Supreme Court Ruling a disappointing setback for human rights justice in Canada
June 14, 2018 – Ottawa, Ontario – Canadian Human Rights Commission
The Canadian Human Rights Commission is disappointed in today’s Supreme Court of Canada ruling, saying that the decision limits access to human rights justice for people in Canada, especially those in vulnerable circumstances.
Today’s ruling in the case known as Matson and Andrews says that Canadians cannot use the Canadian Human Rights Act to challenge discrimination that results from the wording of a federal law. Instead, they will have to go into the more legalistic and costly court system to file a Charter challenge. This creates an overwhelming barrier for the most vulnerable people in the country.
The Matson and Andrews case began as discrimination complaints that two families — Matson and Andrews — filed under the Canadian Human Rights Act. Both cases deal with rules under the Indian Act that describe who has “Indian Status,” and who can pass that Status to their children. The Matson family complaints relate to historically sexist discrimination in the Indian Act that imposed different consequences for women than men when it came to marriage. The Andrews family complaints relate to historically racist discrimination in the Indian Act that could strip someone of their Indian Status, in certain circumstances. The families and the Commission together argued that this historic discrimination continues to have impacts today that violate the Canadian Human Rights Act. But the Canadian Human Rights Tribunal told them that they could not use the Canadian Human Rights Act for this type of complaint. Instead, it said the families would have to proceed on their own to file Charter claims in the more complex and costly civil court system. Today’s ruling upholds that result.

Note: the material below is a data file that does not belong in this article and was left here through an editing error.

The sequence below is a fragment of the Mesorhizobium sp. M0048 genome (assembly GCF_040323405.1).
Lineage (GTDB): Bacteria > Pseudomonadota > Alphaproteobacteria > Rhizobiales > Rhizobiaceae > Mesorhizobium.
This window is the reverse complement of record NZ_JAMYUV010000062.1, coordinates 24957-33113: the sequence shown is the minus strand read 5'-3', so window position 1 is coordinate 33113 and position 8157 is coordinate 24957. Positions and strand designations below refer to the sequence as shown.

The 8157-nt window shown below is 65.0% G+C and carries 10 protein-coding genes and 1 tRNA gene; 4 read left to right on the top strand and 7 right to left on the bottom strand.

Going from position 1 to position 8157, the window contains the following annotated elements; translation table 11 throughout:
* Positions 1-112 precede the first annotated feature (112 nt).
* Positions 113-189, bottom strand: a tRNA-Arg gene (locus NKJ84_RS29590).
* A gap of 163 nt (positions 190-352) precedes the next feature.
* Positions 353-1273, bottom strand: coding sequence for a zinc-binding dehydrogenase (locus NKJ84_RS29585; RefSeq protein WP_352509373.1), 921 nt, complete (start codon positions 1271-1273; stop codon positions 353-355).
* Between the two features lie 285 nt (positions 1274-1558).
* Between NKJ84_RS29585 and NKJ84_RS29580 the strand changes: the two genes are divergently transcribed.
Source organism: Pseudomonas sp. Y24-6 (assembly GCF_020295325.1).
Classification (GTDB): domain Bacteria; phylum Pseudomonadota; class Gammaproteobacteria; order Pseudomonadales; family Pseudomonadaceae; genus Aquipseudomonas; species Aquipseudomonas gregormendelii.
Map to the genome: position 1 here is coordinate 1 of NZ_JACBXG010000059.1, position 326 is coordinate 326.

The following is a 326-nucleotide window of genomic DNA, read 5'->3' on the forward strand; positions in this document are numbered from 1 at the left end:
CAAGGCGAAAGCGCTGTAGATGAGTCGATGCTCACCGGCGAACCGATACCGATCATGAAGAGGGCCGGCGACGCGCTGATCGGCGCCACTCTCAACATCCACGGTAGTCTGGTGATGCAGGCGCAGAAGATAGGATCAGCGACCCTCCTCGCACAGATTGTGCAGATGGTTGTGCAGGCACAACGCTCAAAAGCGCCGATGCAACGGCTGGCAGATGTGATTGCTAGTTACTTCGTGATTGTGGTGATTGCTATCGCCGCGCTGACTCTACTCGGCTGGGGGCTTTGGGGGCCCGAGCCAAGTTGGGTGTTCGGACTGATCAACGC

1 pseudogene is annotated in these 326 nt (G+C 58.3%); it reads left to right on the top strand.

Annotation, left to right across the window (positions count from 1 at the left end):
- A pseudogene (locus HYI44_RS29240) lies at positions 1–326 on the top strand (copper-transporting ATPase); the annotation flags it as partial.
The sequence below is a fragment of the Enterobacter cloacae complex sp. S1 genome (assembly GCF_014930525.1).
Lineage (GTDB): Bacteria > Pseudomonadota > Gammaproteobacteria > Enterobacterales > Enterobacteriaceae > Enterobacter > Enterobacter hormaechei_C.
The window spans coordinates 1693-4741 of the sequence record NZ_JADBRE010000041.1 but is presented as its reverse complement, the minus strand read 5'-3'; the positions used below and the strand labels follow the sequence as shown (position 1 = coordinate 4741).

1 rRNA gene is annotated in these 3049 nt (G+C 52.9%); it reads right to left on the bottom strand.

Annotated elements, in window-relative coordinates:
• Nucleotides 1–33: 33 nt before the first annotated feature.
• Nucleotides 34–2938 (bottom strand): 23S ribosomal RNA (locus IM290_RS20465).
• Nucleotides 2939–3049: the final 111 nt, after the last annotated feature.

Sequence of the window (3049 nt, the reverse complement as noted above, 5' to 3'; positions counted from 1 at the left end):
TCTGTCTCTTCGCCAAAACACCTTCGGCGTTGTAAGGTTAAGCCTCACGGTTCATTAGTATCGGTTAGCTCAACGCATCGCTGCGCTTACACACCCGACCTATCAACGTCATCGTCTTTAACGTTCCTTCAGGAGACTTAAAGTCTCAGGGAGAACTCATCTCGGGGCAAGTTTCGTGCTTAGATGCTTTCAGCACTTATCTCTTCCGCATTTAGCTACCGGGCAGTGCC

“This is a disappointing ruling for human rights justice in Canada. It closes doors for vulnerable people who need to fight for their rights, leaving them to fend for themselves in a civil court system that is increasingly complex and expensive,” said Chief Commissioner Marie-Claude Landry. “When Parliament passed the Canadian Human Rights Act, the intention was to create an accessible law for everyone. We believe that today’s ruling undermines that intent, as it prevents people in Canada, particularly those living in very vulnerable situations, from accessing an available avenue for human rights justice. This is especially troubling in cases like these, where the discrimination at issue comes from the laws of our land.”
Today’s Supreme Court ruling could affect not only the Matson and Andrews families, but also anyone in Canada who is seeking justice after being treated unfairly because of the wording of a federal law.
The Canadian Human Rights Commission went before the Supreme Court of Canada in November 2017 to make its arguments in support of the Matson and Andrews families and on behalf of the people of Canada. The Commission thanks all the human rights organizations and individuals that intervened in the Supreme Court to support the Commission’s arguments. Although disappointing, this ruling will not keep the Commission from making every effort to help people access human rights justice.
For the full list of the other organizations that intervened in this case, see our accompanying Backgrounder from 2017.
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